Handbook of the Turf; A Treasury of Information for Horsemen Embracing a Compendium of All Racing and Trotting Rules; Laws of the States in Their Relation to Horses and Racing; A Glossary of Scientific Terms; The Catch-Words and Phrases

Handbook of the Turf; A Treasury of Information for Horsemen Embracing a Compendium of All Racing and Trotting Rules; Laws of the States in Their Relation to Horses and Racing; A Glossary of Scientific Terms; The Catch-Words and Phrases

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This historic book may have numerous typos and missing text. Purchasers can usually download a free scanned copy of the original book (without typos) from the publisher. Not indexed. Not illustrated. 1910 edition. Excerpt: ...or against time, either double or single. Maiden Stakes. The money contested for in a race between young horses that have never run before. It is a term exclusively used in connection with the racing turf. Making a Mouth. A term used by trainers in accustoming the young colt they are handling, to the bit. The term, "My colt has no mouth yet," means that he has not been sufficiently trained to the bit. Making' the Pace. The leading horse in a heat or race is said to make the pace for all the contending horses engaged; hence, at his highest speed, the horse is said to be "making the pace." Making the Running. Where a rider urges his horse from start to finish, or in other words forces the pace, he is said to be "making the running." The jockey should never make his own running except when he is on a horse that frets or goes unkindly when there is anything in front of him, or when he cannot get any other rider to force the pace fast enough. It may be good policy, when the ground is heavy, for a light weight to make the running, as weight tells far more through "dirt," than when the horses can hear their feet rattle.--Riding, M. Horace Hayes, M. R. C. V. S. Mallenders. Normal structures, or patches on which no hair grows, existing at birth and equally developed in both sexes, upon the inner surface of the fore limb, but nearer the hinder than the front border; and constituting one of the characteristic distinctions by which the species Equus caballus, is separated from the other member of the genus. On the fore limb the mallenders are placed upon the inner surface above the carpal or knee joint. They are about two inches long and three-fourths of an inch wide, pointed at each end, and situated...show more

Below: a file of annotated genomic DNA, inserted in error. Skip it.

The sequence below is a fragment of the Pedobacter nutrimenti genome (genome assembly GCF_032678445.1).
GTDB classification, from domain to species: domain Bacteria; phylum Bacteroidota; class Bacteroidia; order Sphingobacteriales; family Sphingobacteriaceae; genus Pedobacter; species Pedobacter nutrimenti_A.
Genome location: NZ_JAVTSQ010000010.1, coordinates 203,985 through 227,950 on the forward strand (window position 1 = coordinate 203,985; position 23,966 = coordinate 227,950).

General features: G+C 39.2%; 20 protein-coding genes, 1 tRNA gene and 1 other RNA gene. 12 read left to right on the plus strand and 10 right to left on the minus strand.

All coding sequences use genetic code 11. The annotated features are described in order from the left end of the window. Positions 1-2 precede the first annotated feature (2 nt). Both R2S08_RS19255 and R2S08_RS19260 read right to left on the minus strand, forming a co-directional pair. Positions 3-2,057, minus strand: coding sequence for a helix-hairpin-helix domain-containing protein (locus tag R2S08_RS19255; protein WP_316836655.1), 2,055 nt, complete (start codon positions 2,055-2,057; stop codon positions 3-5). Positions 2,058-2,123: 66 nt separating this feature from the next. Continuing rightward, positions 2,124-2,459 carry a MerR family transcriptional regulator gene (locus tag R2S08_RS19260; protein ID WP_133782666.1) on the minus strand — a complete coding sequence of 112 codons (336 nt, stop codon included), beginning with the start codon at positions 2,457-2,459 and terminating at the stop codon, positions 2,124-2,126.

Product details

  • Paperback
  • 189 x 246 x 7mm | 245g
  • Rarebooksclub.com
  • United States
  • English
  • black & white illustrations
  • 1236981197
  • 9781236981196